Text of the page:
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WiMAX

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CONTENTS

I Introduction

 

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II What is WiMAX

 

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III Standards Associated with WiMAX

 

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Why WiMAX

 

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IV-A

Data Rates

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IV-B

Timing

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IV-C

IV-D

. Quality of Service .

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V How WiMAX works

 

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VI Types of WiMAX

 

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VI-A

Fixed WiMAX

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VI-B

Mobile WiMAX

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VII Deployment Technologies

 

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VIII WiMAX Services

 

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IX Future of WiMAX

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X Conclusion

 

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References

 

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Information Technology

Government Engineering College, Barton Hill

WiMAX

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WiMAX

ABSTRACT

Within the last two decades, communication advances have reshaped the way we live our daily lives. Wireless communications has grown from an obscure, unknown service to an ubiquitous technology that serves almost half of the people on Earth. Whether we know it or not, computers now play a dominant role in our daily activities, and the Internet has completely reoriented the way people work, communicate, play, and learn. However severe the changes in our lifestyle may seem to have been over the past few years, the convergence of wireless with the Internet is about to unleash a change so dramatic that soon wireless ubiquity will become as pervasive as paper and pen. WiMAX which stands for Worldwide Interoperability for Microwave Access is about to bring the wireless and Internet revolutions to portable devices across the globe. Just as broadcast television in the 1940s and 1950s changed the world of entertainment, advertising, and our social fabric, WiMax is poised to broadcast the Internet throughout the world, and the changes in our lives will be dramatic. In a few years, WiMax will provide the capabilities of the Internet, without any wires, to every living room, portable computer, phone, and handheld device. In its simplest form, WiMax promises to deliver the Internet throughout the globe, connecting the last mile of communications services for both developed and emerging nations.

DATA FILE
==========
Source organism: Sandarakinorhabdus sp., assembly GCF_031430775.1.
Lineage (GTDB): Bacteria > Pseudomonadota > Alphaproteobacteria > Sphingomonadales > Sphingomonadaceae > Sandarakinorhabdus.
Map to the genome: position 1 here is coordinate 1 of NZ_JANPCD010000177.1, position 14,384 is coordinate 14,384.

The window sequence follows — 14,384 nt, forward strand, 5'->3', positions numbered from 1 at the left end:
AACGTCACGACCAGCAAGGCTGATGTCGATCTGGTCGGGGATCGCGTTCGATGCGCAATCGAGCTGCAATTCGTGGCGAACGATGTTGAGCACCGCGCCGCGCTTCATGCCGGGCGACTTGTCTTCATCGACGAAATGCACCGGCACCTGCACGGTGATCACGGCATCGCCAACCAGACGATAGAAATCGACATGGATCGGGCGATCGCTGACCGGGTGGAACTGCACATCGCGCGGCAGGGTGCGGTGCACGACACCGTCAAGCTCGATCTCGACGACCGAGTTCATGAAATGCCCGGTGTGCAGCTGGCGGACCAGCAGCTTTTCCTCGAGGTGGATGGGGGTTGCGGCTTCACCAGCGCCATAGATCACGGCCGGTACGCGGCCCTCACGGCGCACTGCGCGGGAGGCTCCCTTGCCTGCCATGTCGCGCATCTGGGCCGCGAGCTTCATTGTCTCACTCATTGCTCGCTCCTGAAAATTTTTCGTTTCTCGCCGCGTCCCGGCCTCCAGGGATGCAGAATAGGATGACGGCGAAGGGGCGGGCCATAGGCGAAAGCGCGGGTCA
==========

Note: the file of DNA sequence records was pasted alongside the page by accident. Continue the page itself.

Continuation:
Information Technology

Government Engineering College, Barton Hill

3

WiMAX

Sudheer MS Department of Information Technology Government Engineering College, Barton Hill

sharpboy111@yahoo.com

Abstract—Within the last two decades, com- munication advances have reshaped the way we live our daily lives. Wireless communications has grown from an obscure, unknown service to an ubiquitous technology that serves almost half of the people on Earth. Whether we know it or not, computers now play a dominant role in our daily activities, and the Internet has completely reoriented the way people work, communicate, play, and learn. However severe the changes in our lifestyle may seem to have been over the past few years, the convergence of wireless with the Internet is about to unleash a change so dramatic that soon wireless ubiquity will become as pervasive as paper and pen. WiMAX which stands for Worldwide Inter- operability for Microwave Access is about to bring the wireless and Internet revolutions to portable devices across the globe. Just as broad- cast television in the 1940s and 1950s changed the world of entertainment, advertising, and our social fabric, WiMax is poised to broadcast the Internet throughout the world, and the changes in our lives will be dramatic. In a few years, WiMax will provide the capabilities of the Internet, without any wires, to every living room, portable computer, phone, and handheld device. In its simplest form, WiMax promises to deliver the Internet throughout the globe, con- necting the last mile of communications services for both developed and emerging nations.

I. INTRODUCTION

Broadband Wireless Access (BWA) has been serving enterprises and operators